Q: If our condo association posts “private property” signs, are there any implications?

A: We’re not sure what you mean by “implications.” Your condo association, like any other private property owner has the right to post signs on their own property to indicate that it’s their own private property. Frequently, property owners will place those signs to make sure that people that walk onto the property know that they have come onto someone else’s land. These signs may take the form of a simple notice saying “private property” or they may have the name of the association as the owner.

Over time when people use a walkway, sitting area or play area or other type of open space, that continued use may give rise to a claim by the public that the space should be maintained for the public benefit and can no longer remain private. To avoid losing any property rights, a property owner will place private property signage in the area.

You can imagine a situation where a homeowners association has a play set for use by the association owners. Over time, people from the neighborhood come and use the play set. Years go by and the play area becomes part of the community. Then, out of nowhere, the association wants to keep non-owners out of the play area, perhaps because of an insurance issue. It’s at this point that the non-owners claim a right to use the play set area.

To avoid this situation, and any legal actions that must be defended in court, the association can post notices to indicate that the area is owned by the association. They may also post rules as to who may use the play area, at what hours and under what circumstances, and the notification that these rules will be enforced. By preserving their rights to control the area, the association maintains what it owns and keeps the property rights that it has.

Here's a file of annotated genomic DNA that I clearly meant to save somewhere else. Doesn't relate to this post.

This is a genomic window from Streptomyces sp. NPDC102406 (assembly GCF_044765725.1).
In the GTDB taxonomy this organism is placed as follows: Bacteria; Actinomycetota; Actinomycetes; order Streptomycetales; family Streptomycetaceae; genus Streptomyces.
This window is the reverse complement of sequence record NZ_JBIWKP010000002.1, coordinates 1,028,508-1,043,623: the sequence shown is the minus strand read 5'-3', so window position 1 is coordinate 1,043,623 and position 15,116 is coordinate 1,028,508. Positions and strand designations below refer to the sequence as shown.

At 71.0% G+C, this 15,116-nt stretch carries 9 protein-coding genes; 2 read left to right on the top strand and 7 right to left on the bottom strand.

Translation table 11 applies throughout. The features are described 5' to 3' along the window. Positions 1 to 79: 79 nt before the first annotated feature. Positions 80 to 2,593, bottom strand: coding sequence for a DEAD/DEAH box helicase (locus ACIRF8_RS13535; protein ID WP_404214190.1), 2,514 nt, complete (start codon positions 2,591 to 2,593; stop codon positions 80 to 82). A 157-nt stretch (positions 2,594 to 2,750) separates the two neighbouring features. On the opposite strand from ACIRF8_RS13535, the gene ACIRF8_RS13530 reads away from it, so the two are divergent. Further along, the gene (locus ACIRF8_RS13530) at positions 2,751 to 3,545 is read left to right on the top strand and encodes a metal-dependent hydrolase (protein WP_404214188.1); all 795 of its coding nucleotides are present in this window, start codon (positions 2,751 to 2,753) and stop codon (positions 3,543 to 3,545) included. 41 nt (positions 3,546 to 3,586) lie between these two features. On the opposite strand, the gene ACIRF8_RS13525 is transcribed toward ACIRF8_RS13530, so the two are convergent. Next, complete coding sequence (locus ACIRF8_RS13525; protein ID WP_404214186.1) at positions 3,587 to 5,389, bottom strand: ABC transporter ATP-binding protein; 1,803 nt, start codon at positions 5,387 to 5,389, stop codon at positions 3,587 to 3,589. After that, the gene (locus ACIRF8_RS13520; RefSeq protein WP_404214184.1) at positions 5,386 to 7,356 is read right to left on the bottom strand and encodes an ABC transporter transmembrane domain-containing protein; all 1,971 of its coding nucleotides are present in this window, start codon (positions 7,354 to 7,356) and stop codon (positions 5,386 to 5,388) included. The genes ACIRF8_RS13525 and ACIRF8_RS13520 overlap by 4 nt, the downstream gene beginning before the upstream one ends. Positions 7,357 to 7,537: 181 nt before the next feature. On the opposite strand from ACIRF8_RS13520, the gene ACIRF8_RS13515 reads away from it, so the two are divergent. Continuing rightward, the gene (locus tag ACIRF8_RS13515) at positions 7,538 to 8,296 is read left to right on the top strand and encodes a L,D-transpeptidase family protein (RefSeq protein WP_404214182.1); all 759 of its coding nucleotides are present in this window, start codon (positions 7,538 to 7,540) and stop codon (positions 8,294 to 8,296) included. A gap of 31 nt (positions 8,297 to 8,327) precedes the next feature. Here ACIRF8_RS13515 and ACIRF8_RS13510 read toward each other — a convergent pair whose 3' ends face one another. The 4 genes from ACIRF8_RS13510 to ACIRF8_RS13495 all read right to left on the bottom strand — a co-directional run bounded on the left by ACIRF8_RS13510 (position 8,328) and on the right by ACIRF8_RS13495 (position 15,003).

Having said that, the association may not lose ownership of an area if they don’t place those signs, but they may lose some rights to control the area or restrict access to the area. We suspect the association talked to an attorney about some issue that may have occurred on the grounds of the association and that attorney recommended that they place the private property signs.

That signage doesn’t have to strictly say “private property.” The signage can also identify the association by name along with contact information or any other information to identify the area as owned by the association.

It generally takes time for the public to obtain rights to use private property. It won’t happen overnight. If the public use of the private property occurs over for decades without interruption, then you might have an issue. Once the community starts believing that something is there for public use, a private owner should be concerned about whether it has lost some or all of its right to control the property.

(Ilyce Glink is the author of “100 Questions Every First-Time Home Buyer Should Ask” (4th Edition). She is also the CEO of Best Money Moves, an app that employers provide to employees to measure and dial down financial stress. Samuel J. Tamkin is a Chicago-based real estate attorney. Contact Ilyce and Sam through her website, ThinkGlink.com.)